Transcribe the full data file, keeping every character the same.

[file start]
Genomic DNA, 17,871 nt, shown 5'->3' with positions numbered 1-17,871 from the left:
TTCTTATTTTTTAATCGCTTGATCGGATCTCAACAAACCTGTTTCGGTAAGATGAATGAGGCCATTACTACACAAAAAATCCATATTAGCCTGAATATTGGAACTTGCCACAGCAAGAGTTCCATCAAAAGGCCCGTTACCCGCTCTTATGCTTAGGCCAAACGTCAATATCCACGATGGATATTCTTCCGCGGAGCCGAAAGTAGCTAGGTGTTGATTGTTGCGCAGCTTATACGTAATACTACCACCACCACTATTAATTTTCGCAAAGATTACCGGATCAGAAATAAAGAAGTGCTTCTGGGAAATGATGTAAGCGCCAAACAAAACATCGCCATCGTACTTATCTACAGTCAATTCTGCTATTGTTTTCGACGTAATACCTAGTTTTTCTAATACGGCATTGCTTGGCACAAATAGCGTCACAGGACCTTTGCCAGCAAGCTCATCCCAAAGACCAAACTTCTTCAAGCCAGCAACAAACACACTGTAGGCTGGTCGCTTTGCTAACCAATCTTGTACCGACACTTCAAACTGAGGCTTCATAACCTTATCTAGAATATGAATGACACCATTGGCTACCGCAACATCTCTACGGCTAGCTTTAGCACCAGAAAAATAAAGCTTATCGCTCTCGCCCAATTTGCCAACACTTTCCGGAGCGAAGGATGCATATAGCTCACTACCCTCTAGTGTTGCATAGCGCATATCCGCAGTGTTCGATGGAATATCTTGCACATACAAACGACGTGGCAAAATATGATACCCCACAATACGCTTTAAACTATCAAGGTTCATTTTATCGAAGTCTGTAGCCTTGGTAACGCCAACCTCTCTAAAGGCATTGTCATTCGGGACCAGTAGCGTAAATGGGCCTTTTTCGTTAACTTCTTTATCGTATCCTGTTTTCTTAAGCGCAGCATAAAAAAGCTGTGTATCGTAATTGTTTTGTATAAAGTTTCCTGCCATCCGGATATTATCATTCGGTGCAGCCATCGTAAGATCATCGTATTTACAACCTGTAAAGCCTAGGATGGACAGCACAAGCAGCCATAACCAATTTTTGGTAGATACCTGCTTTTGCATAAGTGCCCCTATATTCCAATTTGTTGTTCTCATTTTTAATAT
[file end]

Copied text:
Genomic DNA, 17,871 nt, shown 5'->3' with positions numbered 1-17,871 from the left:
TTCTTATTTTTTAATCGCTTGATCGGATCTCAACAAACCTGTTTCGGTAAGATGAATGAGGCCATTACTACACAAAAAATCCATATTAGCCTGAATATTGGAACTTGCCACAGCAAGAGTTCCATCAAAAGGCCCGTTACCCGCTCTTATGCTTAGGCCAAACGTCAATATCCACGATGGATATTCTTCCGCGGAGCCGAAAGTAGCTAGGTGTTGATTGTTGCGCAGCTTATACGTAATACTACCACCACCACTATTAATTTTCGCAAAGATTACCGGATCAGAAATAAAGAAGTGCTTCTGGGAAATGATGTAAGCGCCAAACAAAACATCGCCATCGTACTTATCTACAGTCAATTCTGCTATTGTTTTCGACGTAATACCTAGTTTTTCTAATACGGCATTGCTTGGCACAAATAGCGTCACAGGACCTTTGCCAGCAAGCTCATCCCAAAGACCAAACTTCTTCAAGCCAGCAACAAACACACTGTAGGCTGGTCGCTTTGCTAACCAATCTTGTACCGACACTTCAAACTGAGGCTTCATAACCTTATCTAGAATATGAATGACACCATTGGCTACCGCAACATCTCTACGGCTAGCTTTAGCACCAGAAAAATAAAGCTTATCGCTCTCGCCCAATTTGCCAACACTTTCCGGAGCGAAGGATGCATATAGCTCACTACCCTCTAGTGTTGCATAGCGCATATCCGCAGTGTTCGATGGAATATCTTGCACATACAAACGACGTGGCAAAATATGATACCCCACAATACGCTTTAAACTATCAAGGTTCATTTTATCGAAGTCTGTAGCCTTGGTAACGCCAACCTCTCTAAAGGCATTGTCATTCGGGACCAGTAGCGTAAATGGGCCTTTTTCGTTAACTTCTTTATCGTATCCTGTTTTCTTAAGCGCAGCATAAAAAAGCTGTGTATCGTAATTGTTTTGTATAAAGTTTCCTGCCATCCGGATATTATCATTCGGTGCAGCCATCGTAAGATCATCGTATTTACAACCTGTAAAGCCTAGGATGGACAGCACAAGCAGCCATAACCAATTTTTGGTAGATACCTGCTTTTGCATAAGTGCCCCTATATTCCAATTTGTTGTTCTCATTTTTAATAT